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American Detective Fiction    Prior to July 1891

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Web Site Showcases
American Detective Fiction
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Posting all Detective Fiction
Prior to Conan Doyle
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Fully Searchable
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It is the mission of the Westminster Detective Library to catalog and make available online all the short fiction dealing with detectives and detection published in the United States before Sir Arthur Conan Doyle’s “A Scandal in Bohemia” (1891).

We have posted our working bibliography and will add full-text copy of its entries as we prepare them.We have also included important British publications, which are indicated with an asterisk in the bibliography. We welcome comments and solicit both additional bibliographical entries and texts.

Editors:
LeRoy Lad Panek
Mary M. Bendel-Simso

   

Detective Story

by H. B. S.

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Find the full text here.

   

The Female Assassin

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As related by Prince Canbaceres
Arch-Chancellor of the French Empireline

About the close of the Government of the Directory, the keeper of a hotel-garni, in the Rue de l on the minister of police, and in a state of great agita’Universite, waitedtion, he stated that one of his lodgers, whom he named, had been murdered on the preceding night. He had engaged the lodging about six o’clock in the evening, describing himself as an inhabitant of Melun, who had come to Paris for a day or two on business. After ordering his chamber to be prepared for him, he went out, saying that he was going to the Odeon, and would return immediately after the performance. About midnight he returned, but not alone; he was accompanied by a young and beautiful female, dressed in male attire, whom he stated to be his wife, and they were shown to the apartment which had been prepared. . . . .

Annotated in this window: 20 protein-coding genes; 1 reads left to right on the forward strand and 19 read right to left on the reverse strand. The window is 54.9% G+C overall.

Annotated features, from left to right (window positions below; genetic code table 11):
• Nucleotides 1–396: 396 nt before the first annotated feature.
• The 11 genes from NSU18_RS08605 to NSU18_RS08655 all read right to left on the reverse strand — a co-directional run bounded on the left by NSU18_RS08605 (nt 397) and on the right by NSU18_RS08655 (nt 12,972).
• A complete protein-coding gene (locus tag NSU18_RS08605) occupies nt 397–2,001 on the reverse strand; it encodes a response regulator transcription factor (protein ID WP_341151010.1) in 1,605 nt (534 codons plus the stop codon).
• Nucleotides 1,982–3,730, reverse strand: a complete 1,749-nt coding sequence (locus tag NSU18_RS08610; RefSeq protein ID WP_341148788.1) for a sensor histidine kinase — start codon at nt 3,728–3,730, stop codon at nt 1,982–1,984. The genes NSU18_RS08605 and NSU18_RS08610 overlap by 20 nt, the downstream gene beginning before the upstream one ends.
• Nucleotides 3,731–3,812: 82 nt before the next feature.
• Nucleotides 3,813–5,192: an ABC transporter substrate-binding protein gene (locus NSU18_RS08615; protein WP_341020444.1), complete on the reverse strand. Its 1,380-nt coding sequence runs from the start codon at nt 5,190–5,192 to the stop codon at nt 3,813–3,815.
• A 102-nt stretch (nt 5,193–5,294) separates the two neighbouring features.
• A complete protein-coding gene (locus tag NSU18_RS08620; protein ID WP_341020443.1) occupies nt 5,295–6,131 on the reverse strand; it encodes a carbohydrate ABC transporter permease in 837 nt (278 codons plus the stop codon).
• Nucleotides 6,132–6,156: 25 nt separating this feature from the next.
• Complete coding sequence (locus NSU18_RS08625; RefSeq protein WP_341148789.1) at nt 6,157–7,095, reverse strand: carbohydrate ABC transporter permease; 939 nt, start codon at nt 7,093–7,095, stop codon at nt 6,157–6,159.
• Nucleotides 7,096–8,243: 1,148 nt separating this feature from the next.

Find the full text here.

 

 


 


Good Detective Work

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Bank President—“Ah! Hawkshaw, I am sorry to see you back so soon. You evidently did not catch up with our cashier before he reached Canada!”

Detective—“I found him at Niagara Falls, and I got all of the stolen funds back.”

“What the whole $40,000. Well, well! That’s glorious. You brought him back with you, I suppose?”

“No; I had no power to arrest him, because he was on the Canadian side.”

“The Canadian side! Then how under the sun did you get the money?”

“Well, you see, he took a ride, and after he paid his fare I robbed the hackman.”

Published in The Cedar Rapids [IA] Evening Gazette, September 18, 1884


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